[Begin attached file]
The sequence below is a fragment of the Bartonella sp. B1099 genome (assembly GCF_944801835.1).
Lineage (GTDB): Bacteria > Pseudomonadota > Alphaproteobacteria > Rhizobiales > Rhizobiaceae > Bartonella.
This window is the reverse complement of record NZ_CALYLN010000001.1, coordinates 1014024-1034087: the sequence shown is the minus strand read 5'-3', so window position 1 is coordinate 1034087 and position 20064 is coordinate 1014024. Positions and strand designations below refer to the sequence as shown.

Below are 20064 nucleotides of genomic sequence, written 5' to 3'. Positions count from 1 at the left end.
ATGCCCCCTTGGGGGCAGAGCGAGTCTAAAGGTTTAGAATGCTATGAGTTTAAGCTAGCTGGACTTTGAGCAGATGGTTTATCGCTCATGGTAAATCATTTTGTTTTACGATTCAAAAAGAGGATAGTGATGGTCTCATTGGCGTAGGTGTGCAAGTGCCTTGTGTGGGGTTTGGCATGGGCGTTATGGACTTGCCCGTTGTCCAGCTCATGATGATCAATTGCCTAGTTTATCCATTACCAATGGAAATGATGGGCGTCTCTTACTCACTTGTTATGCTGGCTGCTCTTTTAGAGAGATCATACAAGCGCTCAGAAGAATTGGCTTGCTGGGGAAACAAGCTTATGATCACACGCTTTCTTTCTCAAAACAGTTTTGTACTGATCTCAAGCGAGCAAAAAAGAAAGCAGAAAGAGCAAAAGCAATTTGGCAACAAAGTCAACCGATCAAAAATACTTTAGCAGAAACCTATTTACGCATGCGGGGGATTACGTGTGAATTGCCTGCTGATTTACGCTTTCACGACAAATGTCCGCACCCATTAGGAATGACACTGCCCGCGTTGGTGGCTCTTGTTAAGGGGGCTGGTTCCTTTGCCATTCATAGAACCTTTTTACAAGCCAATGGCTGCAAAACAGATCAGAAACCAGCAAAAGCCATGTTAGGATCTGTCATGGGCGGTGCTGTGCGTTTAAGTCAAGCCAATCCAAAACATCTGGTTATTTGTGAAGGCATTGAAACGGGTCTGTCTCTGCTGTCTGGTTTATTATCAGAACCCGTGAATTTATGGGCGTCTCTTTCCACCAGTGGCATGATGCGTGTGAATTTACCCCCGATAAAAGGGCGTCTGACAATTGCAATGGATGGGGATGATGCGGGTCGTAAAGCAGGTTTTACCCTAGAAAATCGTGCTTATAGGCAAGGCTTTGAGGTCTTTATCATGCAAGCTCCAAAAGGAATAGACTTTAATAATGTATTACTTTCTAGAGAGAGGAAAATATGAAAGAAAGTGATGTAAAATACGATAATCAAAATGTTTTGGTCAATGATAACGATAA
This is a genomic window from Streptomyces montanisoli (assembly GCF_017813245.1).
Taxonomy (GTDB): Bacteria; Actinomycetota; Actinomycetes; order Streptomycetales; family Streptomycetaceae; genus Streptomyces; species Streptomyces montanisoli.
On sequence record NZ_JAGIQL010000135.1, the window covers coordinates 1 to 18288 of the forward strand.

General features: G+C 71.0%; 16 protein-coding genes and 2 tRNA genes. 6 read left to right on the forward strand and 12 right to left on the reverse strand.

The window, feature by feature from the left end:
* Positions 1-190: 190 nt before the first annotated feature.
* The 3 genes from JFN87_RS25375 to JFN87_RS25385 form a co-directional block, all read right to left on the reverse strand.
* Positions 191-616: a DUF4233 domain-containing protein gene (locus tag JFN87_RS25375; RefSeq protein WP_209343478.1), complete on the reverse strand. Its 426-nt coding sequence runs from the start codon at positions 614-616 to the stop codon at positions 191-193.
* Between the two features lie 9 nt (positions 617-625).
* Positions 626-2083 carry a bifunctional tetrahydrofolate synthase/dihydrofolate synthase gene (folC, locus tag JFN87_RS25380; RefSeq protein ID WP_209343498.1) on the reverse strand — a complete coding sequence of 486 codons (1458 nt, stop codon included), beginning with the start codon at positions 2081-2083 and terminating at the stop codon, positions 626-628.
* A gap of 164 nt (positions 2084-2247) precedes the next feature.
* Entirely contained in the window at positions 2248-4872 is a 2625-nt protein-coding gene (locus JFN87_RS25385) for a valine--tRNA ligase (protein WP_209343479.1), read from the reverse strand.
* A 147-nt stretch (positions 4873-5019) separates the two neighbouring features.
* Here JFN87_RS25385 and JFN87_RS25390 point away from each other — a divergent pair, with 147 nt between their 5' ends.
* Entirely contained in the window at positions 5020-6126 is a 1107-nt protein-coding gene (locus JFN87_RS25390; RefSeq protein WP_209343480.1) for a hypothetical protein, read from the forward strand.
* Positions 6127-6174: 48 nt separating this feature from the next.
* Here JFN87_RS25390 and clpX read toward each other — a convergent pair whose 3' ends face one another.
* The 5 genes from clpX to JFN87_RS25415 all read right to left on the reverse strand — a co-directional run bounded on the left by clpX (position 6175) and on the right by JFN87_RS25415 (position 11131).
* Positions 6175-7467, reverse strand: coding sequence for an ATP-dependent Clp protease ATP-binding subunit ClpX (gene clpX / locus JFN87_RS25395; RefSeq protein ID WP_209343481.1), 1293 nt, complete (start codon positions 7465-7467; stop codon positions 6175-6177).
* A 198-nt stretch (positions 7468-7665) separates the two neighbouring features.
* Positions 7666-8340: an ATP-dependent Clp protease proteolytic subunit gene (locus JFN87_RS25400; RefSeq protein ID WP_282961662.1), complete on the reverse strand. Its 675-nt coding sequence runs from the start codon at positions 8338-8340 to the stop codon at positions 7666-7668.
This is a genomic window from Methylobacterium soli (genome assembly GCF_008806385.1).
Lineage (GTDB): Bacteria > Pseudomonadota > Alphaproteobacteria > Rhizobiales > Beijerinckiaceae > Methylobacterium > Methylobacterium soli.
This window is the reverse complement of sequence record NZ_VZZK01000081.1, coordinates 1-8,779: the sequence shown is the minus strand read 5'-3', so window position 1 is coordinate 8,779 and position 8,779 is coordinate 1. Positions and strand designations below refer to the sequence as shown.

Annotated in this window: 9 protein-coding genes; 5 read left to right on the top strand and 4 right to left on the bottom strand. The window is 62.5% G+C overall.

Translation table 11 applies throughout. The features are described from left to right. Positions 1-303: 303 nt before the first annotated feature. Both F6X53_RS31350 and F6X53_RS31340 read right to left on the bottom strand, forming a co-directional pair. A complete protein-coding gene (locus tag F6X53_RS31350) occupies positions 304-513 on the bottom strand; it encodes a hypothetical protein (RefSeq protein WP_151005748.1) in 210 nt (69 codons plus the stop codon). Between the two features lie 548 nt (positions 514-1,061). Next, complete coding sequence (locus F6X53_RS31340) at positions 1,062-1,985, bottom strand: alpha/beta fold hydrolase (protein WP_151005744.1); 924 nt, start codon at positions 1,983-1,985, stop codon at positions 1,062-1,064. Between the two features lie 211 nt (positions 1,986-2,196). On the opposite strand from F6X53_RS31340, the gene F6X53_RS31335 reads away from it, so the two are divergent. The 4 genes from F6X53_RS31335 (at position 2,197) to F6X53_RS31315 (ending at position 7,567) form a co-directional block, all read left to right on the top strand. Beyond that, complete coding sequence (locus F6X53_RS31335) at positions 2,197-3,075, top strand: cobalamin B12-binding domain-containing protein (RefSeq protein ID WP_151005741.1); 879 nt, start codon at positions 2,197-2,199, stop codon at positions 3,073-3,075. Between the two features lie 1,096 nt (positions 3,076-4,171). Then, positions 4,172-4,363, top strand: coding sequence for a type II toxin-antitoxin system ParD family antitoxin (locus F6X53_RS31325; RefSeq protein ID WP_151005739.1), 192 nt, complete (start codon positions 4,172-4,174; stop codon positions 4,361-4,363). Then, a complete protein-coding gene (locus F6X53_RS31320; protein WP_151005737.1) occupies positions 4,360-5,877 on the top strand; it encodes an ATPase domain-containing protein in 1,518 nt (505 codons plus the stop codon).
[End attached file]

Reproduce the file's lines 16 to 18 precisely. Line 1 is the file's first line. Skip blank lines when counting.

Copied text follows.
* A gap of 164 nt (positions 2084-2247) precedes the next feature.
* Entirely contained in the window at positions 2248-4872 is a 2625-nt protein-coding gene (locus JFN87_RS25385) for a valine--tRNA ligase (protein WP_209343479.1), read from the reverse strand.
* A 147-nt stretch (positions 4873-5019) separates the two neighbouring features.